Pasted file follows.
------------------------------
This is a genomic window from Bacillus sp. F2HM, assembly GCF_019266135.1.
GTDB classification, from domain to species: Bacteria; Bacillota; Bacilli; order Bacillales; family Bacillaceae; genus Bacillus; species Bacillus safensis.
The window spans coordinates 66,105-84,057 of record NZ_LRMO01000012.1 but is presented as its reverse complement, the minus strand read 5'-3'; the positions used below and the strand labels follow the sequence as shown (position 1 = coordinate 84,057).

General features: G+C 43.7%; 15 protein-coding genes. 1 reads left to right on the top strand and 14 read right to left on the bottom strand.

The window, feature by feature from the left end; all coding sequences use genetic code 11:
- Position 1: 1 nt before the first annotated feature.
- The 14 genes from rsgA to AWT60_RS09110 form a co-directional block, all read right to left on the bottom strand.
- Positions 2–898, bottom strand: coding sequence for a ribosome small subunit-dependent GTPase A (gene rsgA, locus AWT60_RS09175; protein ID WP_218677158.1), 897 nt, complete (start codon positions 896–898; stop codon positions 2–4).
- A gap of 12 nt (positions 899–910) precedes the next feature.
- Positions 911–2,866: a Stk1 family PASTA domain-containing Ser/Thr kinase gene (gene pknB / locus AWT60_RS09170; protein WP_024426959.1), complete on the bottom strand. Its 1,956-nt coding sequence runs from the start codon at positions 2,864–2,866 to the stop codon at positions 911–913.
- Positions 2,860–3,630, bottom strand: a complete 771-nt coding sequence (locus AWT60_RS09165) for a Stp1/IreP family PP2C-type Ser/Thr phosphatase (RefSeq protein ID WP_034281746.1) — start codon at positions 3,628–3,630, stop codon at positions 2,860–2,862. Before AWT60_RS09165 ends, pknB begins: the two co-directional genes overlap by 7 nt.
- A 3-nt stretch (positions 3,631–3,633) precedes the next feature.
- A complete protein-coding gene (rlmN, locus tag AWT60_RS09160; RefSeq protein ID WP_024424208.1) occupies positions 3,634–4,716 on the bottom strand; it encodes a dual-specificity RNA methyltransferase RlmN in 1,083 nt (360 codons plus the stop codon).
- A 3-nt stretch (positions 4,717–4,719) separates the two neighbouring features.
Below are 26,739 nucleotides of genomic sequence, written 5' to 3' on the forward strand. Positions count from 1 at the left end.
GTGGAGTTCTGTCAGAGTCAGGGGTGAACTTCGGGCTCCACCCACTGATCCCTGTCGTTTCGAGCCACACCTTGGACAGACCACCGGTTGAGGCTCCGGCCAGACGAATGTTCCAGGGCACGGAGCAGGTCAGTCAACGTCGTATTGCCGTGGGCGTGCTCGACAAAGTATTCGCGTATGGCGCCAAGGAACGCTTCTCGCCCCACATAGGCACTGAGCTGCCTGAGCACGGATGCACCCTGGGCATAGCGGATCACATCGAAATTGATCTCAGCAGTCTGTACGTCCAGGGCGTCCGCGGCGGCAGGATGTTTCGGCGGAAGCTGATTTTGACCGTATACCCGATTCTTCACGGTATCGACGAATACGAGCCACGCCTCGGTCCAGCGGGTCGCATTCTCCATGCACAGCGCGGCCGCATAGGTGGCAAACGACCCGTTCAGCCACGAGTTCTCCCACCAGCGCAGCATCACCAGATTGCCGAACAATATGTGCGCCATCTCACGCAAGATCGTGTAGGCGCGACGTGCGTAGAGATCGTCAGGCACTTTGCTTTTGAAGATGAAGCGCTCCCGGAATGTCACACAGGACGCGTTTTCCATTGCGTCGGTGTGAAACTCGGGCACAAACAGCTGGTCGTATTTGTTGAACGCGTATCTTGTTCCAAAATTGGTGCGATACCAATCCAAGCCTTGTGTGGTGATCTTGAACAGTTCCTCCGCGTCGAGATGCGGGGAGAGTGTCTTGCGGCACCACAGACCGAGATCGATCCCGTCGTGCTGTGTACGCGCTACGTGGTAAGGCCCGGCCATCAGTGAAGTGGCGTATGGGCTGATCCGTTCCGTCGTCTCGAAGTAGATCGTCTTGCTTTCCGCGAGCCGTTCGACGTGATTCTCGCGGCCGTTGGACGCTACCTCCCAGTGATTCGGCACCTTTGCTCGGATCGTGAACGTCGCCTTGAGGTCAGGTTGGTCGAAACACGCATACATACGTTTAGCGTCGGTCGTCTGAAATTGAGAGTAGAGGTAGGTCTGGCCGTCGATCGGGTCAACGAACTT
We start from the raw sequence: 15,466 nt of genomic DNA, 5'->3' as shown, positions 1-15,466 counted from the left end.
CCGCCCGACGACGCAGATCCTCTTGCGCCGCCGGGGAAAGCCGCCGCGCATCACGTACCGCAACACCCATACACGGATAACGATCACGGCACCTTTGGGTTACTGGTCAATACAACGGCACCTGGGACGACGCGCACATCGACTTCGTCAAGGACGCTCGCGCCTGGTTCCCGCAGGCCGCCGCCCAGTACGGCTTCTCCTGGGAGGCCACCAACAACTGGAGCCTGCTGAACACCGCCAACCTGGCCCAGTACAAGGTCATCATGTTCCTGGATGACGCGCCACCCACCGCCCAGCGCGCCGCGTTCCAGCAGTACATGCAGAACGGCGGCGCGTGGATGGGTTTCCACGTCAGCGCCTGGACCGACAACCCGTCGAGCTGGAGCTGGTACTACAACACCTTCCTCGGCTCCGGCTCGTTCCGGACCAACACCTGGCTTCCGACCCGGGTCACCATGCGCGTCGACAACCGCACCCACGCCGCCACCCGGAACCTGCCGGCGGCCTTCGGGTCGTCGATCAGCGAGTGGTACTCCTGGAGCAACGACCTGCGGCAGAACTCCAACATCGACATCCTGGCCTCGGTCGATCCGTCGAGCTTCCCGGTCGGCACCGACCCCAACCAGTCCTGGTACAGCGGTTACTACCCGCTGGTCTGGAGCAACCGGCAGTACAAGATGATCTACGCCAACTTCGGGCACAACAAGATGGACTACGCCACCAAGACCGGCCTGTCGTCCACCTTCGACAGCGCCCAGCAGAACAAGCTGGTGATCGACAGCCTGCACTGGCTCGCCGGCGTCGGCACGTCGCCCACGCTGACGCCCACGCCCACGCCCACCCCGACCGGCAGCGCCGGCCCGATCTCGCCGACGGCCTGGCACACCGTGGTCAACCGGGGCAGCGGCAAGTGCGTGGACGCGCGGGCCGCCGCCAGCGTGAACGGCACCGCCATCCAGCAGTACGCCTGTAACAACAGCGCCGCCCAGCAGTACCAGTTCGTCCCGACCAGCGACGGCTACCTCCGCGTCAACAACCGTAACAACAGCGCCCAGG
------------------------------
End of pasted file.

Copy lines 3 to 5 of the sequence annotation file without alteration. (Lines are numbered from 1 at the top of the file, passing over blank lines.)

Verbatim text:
The window spans coordinates 66,105-84,057 of record NZ_LRMO01000012.1 but is presented as its reverse complement, the minus strand read 5'-3'; the positions used below and the strand labels follow the sequence as shown (position 1 = coordinate 84,057).

General features: G+C 43.7%; 15 protein-coding genes. 1 reads left to right on the top strand and 14 read right to left on the bottom strand.

The window, feature by feature from the left end; all coding sequences use genetic code 11: